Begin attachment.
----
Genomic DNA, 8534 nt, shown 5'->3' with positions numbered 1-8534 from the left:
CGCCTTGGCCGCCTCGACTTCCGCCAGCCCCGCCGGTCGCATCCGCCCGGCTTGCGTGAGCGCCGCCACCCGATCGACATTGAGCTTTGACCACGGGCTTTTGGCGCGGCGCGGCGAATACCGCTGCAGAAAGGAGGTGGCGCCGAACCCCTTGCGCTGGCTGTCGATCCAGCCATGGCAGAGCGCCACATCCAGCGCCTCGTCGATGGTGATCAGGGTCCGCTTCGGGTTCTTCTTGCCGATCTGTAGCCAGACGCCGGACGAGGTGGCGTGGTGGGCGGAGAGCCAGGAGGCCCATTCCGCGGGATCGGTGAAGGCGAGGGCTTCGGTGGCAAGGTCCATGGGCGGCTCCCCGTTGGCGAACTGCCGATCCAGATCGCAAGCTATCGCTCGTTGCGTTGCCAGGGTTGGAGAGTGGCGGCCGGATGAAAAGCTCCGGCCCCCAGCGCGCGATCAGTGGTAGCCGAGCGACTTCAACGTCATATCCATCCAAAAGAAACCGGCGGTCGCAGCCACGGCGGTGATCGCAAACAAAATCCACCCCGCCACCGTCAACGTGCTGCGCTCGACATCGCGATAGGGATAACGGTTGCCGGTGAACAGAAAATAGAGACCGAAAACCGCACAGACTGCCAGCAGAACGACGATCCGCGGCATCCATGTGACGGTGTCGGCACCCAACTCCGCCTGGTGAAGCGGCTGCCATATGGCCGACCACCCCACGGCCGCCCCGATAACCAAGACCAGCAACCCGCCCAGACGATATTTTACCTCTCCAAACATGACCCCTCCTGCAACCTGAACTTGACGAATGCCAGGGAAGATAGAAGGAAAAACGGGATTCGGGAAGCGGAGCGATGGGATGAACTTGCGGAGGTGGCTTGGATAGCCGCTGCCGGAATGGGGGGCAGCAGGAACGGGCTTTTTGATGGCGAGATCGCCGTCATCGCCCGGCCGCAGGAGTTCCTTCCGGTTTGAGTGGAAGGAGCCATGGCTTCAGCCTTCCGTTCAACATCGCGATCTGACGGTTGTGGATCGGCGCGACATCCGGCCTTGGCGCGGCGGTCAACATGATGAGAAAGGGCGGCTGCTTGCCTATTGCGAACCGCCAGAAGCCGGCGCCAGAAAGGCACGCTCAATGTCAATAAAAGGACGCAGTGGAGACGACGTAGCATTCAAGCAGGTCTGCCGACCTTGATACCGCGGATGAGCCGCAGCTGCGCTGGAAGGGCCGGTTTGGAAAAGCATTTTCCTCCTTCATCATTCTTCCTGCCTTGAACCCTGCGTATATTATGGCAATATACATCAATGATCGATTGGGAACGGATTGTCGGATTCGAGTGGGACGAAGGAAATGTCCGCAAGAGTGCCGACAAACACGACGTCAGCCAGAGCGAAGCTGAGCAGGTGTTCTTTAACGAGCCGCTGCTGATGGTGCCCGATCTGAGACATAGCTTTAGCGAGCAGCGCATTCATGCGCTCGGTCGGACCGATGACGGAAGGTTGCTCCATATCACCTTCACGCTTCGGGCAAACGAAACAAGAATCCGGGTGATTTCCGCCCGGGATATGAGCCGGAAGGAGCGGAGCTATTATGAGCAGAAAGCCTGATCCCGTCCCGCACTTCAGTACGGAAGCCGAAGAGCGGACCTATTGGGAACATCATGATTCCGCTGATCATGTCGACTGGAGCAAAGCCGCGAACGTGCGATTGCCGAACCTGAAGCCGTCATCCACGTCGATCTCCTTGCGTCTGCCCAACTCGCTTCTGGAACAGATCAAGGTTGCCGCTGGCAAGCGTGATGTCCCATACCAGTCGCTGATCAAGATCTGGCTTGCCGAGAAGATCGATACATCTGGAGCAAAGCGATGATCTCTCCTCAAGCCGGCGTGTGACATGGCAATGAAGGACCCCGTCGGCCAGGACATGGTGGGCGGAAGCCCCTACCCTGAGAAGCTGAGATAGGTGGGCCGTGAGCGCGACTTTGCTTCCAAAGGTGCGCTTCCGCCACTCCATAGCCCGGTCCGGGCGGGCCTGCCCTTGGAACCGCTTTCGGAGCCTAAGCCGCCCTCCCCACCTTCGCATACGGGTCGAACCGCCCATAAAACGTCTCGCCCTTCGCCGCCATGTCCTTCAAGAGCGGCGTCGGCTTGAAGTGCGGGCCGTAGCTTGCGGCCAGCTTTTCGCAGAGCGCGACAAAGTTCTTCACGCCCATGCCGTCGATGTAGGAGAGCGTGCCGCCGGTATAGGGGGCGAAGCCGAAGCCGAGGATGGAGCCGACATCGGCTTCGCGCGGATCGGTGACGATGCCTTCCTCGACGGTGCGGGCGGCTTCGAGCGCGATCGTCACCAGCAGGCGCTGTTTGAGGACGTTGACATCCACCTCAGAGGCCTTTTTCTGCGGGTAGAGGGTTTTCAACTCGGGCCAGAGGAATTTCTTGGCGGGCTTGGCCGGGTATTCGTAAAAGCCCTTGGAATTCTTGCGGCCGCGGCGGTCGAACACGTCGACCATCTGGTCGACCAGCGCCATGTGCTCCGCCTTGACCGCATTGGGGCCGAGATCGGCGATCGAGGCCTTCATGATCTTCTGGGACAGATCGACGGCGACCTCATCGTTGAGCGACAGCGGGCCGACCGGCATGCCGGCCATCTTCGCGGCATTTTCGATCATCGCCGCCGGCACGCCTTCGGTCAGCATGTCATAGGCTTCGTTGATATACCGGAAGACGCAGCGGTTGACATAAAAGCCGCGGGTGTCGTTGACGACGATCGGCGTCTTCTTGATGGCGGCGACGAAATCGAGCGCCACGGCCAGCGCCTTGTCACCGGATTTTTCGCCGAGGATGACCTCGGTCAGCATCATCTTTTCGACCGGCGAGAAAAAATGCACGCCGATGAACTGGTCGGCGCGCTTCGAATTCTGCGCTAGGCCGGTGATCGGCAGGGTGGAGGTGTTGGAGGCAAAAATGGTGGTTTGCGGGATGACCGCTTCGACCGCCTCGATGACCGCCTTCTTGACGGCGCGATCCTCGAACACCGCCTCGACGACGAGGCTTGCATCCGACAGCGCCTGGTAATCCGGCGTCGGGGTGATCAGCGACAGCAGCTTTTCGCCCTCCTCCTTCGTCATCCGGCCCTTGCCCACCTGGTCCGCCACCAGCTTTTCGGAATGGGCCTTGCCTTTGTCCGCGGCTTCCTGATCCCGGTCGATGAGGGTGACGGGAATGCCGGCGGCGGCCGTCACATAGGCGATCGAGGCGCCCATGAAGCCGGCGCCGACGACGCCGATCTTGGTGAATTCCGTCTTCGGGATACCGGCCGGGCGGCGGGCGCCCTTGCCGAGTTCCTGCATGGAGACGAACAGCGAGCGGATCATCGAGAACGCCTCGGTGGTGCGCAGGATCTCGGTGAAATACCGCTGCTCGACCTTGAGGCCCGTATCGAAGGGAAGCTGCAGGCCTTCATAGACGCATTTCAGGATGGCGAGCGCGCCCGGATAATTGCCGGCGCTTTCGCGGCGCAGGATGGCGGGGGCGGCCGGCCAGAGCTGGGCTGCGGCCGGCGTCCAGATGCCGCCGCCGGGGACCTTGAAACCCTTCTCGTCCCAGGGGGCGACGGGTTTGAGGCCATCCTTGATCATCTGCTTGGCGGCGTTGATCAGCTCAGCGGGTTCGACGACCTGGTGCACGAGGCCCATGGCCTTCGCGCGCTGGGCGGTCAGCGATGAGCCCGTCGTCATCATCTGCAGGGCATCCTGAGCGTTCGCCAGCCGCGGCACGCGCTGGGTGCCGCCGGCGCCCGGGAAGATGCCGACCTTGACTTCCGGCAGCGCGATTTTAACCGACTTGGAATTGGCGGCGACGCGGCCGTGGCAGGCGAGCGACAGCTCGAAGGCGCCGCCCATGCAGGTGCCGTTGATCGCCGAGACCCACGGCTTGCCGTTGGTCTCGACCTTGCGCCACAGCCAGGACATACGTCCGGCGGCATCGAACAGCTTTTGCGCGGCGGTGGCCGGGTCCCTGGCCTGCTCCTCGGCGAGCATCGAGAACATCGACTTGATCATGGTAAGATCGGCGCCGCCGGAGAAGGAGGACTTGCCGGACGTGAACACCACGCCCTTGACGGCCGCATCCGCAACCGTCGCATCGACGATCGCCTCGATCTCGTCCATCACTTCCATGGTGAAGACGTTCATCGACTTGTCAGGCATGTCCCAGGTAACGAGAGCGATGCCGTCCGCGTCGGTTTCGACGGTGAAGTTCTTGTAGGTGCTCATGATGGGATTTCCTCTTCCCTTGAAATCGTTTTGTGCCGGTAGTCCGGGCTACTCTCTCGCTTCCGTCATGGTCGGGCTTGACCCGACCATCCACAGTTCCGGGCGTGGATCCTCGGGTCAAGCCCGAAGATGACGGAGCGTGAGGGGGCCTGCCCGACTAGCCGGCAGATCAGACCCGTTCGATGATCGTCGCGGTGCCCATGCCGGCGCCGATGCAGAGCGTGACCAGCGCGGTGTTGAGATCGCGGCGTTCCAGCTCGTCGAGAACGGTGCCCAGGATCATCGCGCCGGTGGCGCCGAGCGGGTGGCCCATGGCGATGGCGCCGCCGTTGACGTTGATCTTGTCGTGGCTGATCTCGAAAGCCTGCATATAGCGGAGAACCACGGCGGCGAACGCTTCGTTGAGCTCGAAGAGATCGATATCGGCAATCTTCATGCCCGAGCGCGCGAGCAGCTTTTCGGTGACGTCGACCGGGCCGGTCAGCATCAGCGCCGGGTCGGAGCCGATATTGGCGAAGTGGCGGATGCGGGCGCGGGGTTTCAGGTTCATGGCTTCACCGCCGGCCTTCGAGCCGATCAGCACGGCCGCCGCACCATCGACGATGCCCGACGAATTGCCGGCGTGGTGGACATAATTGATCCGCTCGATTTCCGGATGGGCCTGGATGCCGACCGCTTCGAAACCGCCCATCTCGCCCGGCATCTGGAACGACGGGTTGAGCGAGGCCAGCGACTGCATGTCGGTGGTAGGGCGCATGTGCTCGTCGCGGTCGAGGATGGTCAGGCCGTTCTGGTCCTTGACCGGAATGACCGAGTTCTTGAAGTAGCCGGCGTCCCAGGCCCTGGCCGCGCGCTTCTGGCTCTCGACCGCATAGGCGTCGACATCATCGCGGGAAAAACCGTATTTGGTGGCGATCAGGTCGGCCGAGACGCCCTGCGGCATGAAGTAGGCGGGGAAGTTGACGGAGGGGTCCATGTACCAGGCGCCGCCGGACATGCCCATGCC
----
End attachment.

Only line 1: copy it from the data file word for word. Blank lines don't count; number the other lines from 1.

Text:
Genomic DNA, 8534 nt, shown 5'->3' with positions numbered 1-8534 from the left: